couple during discussion about admission at the treatment center

Getting Started

When you walk into your first meeting, you’ll follow a structured meeting outline. Normally, meetings start at a pre-planned time and may or may not have a formal end-time. Every meeting starts with an introduction. Here, the group leader may read the introduction from the Al-Anon Service Manual. They might read the 12 Steps. Everyone is expected to stand or sit in a loose circle, to introduce themselves, and may be asked to answer questions. There is no obligation. In addition, you can always leave at any time.

In addition, the first few times you go to Al-Anon, you can go to beginners’ meetings. These have topics focusing on welcoming newcomers and introducing you to Al-Anon and what it’s about. Once you graduate from those groups, you can move on to other meeting types.

  • Regular Meeting – A speaker is given a topic
  • Open Meeting – Members and visitors are welcome, and you can bring friends
  • Closed – Only members and existing applicants are welcome
  • AlaTeen – Teenage or younger members only
  • Adult & Children – Topics focus on family issues
  • LGTB – Topics focus on LGTB problems and solutions
  • Problem Solving – A group or local problem is highlighted, and the group tries to find a solution
  • Topic – A topic is chosen and discussed by the group
  • Tradition – An Al-Anon tradition is chosen and discussed by the group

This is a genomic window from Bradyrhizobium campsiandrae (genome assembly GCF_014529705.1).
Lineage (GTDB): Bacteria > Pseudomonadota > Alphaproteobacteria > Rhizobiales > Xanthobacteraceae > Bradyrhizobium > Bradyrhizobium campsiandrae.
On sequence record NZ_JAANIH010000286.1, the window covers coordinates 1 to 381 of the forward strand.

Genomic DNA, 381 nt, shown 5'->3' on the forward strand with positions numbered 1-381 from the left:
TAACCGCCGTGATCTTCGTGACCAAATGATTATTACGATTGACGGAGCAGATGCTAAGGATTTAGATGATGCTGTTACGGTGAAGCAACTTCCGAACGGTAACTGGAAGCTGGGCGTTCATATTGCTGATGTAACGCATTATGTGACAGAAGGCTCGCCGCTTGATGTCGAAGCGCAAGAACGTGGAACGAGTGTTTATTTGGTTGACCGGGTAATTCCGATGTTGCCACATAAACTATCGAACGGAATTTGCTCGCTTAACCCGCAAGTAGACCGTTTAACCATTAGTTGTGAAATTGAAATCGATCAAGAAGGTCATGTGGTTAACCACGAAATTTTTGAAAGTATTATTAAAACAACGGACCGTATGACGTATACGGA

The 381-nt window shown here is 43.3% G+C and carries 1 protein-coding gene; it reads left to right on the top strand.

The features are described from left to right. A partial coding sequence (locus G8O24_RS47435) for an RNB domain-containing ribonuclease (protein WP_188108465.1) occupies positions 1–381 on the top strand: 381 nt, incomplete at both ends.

• Literature – Books, pamphlets, and other literature are chosen, read, and discussed
  • Slogans – The group discusses Al-Anon slogans
  • Meditation – The meeting is broken by a break for meditation or may focus on meditation
  • 12 Step – The meeting covers the 12 Steps
  • Men’s / Women’s / Parents – The group focuses on specific group issues but may or may not welcome people outside those groups

Al Anon is a self-help group designed to help people cope with the traumas of living with someone with drug or alcohol use disorder. In some cases, groups will actively help you try to get your loved one into treatment. In other cases, you’ll get passive support for your own mental health. Ine very case, Al-Anon is made up of non-professional groups of your peers, which can give you an outlet, insight into your and your loved one’s behavior, and the help you need to make it through.

If you or you loved one need help with mental health treatment, drug rehab, or alcohol rehab Compassion Recovery Center is here to help. Contact us to ask about our mental health programs and how we can support your specific requirements as you move into treatment.

Call Now Button